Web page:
Gore Verbinski’s film The Ring – thanks in large part to the creepy clever premise created by Koji Suzuki, who wrote the novel Ringu – is superior to its source material principally due to the imagination and edge of the fledgling director. Verbinski’s film is visually arresting, quietly atmospheric, and creepy as hell.
This is basically the story of bad mom/worse journalist Rachel (Naomi Watts) investigating the urban legend of a video tape that kills viewers exactly seven days after viewing.
The tape itself is the key. Had it held images less bizarre the whole film would have collapsed. But the tape was freaky. And so were the blue-green grimaces on the dead! And that horse thing on the ferry!
From cherubic image of plump cheeked innocence to a mess of ghastly flesh and disjointed bones climbing out of the well and into your life, the character is brilliantly created. (It’s actually a full grown man who climbs herky-jerky out of the TV.)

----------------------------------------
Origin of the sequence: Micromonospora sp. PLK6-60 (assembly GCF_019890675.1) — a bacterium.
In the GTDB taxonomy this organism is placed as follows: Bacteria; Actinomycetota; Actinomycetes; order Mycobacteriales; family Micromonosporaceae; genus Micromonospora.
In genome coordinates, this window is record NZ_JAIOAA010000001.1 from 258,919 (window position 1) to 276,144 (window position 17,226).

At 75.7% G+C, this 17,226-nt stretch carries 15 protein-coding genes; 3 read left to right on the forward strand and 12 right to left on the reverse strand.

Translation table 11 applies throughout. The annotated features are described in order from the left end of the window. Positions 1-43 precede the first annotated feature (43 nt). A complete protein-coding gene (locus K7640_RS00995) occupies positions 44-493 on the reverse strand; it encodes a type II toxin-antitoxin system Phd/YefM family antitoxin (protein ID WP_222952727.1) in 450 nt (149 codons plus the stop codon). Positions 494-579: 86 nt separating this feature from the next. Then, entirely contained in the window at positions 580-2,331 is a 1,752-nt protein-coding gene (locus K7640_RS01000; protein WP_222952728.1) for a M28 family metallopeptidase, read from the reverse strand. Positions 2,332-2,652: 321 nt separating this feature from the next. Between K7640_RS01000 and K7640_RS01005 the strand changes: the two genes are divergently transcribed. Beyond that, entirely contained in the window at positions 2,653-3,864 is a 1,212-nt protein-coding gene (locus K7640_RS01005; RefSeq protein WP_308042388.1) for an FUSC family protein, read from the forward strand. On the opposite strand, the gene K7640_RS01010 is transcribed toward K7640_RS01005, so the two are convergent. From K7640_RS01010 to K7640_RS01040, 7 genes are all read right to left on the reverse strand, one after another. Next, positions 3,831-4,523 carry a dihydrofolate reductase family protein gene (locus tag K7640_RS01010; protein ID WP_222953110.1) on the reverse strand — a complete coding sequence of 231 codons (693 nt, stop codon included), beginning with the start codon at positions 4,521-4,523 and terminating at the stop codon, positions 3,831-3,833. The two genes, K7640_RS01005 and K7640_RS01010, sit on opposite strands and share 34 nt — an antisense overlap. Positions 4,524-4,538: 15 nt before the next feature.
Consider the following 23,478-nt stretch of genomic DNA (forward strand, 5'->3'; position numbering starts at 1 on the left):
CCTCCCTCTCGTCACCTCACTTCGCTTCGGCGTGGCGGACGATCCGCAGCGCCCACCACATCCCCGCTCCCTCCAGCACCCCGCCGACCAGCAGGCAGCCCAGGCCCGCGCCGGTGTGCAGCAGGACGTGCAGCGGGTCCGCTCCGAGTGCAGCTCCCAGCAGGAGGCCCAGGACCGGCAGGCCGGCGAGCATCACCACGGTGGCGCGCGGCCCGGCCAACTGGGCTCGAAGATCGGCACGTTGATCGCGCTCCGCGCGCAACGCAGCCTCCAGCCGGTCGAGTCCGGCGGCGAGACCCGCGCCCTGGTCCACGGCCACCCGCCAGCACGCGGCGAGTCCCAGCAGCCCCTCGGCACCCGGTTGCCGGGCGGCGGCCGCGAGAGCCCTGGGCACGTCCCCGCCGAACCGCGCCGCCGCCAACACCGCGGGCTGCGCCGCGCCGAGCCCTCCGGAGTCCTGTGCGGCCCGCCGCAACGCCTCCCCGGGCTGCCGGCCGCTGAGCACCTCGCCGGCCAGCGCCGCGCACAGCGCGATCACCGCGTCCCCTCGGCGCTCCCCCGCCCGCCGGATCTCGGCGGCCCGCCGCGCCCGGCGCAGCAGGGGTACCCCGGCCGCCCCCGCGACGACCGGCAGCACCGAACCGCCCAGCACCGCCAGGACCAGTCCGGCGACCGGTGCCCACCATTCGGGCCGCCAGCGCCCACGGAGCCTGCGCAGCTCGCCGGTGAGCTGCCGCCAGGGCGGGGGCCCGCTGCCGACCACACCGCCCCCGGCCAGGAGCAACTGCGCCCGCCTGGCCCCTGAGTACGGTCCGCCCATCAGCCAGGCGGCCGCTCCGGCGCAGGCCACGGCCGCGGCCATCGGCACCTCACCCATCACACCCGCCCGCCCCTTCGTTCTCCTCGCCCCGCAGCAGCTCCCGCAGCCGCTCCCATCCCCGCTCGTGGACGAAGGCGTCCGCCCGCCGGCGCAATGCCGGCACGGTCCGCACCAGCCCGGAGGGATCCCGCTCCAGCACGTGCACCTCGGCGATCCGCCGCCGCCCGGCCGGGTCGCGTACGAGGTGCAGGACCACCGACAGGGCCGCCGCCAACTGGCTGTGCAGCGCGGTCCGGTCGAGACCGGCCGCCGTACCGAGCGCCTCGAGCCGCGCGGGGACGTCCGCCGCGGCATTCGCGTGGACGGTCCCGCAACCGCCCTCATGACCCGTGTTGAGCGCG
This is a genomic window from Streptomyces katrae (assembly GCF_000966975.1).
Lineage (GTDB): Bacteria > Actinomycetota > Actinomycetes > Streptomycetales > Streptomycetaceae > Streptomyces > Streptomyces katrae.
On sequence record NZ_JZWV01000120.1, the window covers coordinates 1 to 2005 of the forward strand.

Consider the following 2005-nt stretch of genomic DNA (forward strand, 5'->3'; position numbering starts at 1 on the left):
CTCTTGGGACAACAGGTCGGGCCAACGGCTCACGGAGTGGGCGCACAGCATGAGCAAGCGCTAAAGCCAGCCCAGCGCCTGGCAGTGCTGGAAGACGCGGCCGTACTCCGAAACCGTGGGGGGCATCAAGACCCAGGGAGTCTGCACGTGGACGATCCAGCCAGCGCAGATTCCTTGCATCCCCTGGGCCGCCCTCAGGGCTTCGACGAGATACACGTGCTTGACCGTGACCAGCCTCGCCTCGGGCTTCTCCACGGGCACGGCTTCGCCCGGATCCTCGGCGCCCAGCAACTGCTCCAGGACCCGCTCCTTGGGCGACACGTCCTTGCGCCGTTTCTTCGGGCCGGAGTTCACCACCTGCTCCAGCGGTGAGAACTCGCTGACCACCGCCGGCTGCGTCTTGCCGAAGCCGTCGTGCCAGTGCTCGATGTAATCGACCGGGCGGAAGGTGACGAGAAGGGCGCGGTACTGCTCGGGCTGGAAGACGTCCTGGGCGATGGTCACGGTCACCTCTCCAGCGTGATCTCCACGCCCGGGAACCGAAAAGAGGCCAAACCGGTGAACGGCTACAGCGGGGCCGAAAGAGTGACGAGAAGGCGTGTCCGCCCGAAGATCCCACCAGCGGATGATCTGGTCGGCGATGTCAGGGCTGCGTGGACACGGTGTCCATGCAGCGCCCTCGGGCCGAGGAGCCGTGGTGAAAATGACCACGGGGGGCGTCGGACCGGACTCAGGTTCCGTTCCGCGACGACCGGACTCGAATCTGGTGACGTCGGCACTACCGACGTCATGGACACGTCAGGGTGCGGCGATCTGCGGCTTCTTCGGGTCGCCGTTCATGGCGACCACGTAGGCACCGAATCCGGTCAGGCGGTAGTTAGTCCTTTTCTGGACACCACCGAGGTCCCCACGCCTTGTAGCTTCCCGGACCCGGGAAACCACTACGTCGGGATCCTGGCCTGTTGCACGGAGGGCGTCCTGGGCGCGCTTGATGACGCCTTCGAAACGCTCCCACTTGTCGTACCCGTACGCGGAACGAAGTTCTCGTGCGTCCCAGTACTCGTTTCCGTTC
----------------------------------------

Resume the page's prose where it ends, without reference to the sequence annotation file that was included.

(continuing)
Hideo Nakata’s original was saddled with an unlikeable ex-husband and a screechy supernatural/psychic storyline that didn’t travel well. Screenwriter Ehren Kruger did a nice job of re-focusing the mystery.
Sure, it amounts to an immediately dated musing on technology. (VHS? They went out with the powdered wig!) But still, there’s that last moment when wee Aidan (a weirdly perfect David Dorfman) asks his mom, “What about the people we show it to? What happens to them?”
At this point we realize he means us, the audience.
We watched the tape! We’re screwed!
Let the Right One In (2008)/Let Me In (2010)